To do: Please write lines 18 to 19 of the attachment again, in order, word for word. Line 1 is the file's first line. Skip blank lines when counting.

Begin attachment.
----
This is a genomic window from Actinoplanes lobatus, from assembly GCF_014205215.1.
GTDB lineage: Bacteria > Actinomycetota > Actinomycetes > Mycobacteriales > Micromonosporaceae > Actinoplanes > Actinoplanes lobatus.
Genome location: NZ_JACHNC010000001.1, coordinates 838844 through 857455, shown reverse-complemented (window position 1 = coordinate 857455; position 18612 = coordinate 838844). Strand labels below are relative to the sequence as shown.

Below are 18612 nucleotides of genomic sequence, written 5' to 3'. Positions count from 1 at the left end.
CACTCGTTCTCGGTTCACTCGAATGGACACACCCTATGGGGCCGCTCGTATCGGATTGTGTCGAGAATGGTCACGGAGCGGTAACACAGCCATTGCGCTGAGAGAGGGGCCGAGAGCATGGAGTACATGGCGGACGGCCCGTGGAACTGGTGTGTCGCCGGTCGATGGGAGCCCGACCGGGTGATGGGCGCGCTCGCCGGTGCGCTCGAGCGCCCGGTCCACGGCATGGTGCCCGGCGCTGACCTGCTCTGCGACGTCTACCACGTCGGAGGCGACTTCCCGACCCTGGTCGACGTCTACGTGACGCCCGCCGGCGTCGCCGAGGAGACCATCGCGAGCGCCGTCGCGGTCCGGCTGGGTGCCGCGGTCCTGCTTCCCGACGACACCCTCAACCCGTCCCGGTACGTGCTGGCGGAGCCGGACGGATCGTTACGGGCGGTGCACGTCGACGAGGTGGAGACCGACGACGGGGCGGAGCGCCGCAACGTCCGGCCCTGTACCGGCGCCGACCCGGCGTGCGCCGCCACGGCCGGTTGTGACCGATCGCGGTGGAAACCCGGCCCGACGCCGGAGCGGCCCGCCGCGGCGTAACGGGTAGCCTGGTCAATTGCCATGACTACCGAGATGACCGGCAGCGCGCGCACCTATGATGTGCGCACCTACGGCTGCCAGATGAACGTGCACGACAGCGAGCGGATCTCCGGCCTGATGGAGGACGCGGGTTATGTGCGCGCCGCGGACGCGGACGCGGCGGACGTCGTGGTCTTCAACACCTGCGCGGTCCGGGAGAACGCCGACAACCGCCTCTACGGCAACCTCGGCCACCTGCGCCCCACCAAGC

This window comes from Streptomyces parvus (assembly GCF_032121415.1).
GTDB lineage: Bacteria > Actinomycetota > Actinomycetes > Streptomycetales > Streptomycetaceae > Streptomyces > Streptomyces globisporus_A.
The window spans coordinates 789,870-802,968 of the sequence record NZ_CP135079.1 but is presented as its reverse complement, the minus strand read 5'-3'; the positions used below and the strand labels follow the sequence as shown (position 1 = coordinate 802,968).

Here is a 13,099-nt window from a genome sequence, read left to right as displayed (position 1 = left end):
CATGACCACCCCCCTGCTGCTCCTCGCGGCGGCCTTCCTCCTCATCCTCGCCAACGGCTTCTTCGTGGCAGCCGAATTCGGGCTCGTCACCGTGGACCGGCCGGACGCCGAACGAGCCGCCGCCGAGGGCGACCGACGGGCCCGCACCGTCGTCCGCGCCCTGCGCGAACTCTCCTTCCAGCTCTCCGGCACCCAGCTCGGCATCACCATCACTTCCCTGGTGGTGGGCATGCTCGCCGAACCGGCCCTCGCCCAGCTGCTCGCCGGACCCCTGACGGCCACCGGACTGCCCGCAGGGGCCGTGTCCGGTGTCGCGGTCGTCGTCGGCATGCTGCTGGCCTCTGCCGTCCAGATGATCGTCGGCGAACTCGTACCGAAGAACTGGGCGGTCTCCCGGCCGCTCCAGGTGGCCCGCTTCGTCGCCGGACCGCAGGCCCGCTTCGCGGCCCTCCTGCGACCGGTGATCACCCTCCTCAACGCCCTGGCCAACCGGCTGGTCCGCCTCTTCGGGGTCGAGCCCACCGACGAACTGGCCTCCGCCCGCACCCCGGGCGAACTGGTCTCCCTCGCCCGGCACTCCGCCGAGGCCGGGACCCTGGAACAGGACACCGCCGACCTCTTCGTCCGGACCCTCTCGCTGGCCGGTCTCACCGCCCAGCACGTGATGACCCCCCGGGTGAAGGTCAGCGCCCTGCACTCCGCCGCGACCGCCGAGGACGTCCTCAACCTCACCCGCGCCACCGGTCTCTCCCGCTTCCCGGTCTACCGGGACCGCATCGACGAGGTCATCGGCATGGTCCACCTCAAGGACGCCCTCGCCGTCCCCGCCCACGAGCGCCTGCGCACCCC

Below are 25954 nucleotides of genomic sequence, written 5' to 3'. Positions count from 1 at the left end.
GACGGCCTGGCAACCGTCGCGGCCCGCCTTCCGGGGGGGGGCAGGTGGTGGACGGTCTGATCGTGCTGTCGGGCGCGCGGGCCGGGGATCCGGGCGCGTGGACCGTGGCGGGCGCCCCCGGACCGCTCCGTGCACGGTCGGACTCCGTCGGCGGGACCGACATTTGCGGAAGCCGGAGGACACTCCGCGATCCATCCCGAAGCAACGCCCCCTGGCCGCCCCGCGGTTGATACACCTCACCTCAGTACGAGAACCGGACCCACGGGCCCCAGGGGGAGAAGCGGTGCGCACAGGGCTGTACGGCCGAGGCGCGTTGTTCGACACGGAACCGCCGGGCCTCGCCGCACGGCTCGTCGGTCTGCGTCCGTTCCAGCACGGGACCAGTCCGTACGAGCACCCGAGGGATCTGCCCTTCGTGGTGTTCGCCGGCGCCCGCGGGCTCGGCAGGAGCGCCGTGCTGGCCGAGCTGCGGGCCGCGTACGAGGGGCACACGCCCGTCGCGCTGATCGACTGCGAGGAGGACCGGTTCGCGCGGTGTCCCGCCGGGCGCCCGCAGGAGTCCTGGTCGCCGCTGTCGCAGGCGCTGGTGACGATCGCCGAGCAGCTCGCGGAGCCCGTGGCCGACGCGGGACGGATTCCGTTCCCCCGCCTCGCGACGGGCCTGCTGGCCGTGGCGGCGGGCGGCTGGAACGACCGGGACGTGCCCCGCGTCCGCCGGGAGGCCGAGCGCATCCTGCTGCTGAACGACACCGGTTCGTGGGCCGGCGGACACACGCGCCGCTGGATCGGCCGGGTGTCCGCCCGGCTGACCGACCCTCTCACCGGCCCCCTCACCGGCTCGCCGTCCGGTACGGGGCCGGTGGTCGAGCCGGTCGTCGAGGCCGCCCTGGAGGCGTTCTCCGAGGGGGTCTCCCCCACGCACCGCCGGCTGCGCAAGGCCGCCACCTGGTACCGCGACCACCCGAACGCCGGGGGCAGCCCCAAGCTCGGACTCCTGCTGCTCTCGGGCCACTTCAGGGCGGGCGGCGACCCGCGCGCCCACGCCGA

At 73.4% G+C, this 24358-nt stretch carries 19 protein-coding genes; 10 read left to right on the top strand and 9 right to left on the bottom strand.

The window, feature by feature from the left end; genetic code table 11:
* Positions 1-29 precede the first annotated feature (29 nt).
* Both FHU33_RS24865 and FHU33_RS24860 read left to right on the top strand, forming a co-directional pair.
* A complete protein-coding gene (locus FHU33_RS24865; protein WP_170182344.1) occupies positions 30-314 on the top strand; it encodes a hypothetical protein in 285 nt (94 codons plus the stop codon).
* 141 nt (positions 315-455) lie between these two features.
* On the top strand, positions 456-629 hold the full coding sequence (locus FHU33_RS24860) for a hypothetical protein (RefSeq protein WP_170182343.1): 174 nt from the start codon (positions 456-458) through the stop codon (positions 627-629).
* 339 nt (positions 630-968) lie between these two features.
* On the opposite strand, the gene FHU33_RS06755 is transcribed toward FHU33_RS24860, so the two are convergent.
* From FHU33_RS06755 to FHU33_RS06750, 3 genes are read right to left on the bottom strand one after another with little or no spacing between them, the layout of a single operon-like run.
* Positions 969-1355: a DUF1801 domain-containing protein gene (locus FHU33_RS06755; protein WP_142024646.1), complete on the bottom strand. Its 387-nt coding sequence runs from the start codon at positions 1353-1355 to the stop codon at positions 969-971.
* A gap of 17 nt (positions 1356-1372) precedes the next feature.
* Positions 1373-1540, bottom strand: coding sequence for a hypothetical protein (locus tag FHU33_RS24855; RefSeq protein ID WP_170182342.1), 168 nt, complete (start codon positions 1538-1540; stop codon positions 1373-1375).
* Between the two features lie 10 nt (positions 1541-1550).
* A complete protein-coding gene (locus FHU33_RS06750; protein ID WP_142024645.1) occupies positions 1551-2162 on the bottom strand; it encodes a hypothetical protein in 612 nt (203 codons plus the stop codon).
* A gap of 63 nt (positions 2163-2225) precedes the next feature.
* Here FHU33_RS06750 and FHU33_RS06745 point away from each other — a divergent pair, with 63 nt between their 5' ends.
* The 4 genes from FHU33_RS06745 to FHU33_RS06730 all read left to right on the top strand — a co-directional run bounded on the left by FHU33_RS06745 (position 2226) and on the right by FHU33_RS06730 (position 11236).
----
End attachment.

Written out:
* 141 nt (positions 315-455) lie between these two features.
* On the top strand, positions 456-629 hold the full coding sequence (locus FHU33_RS24860) for a hypothetical protein (RefSeq protein WP_170182343.1): 174 nt from the start codon (positions 456-458) through the stop codon (positions 627-629).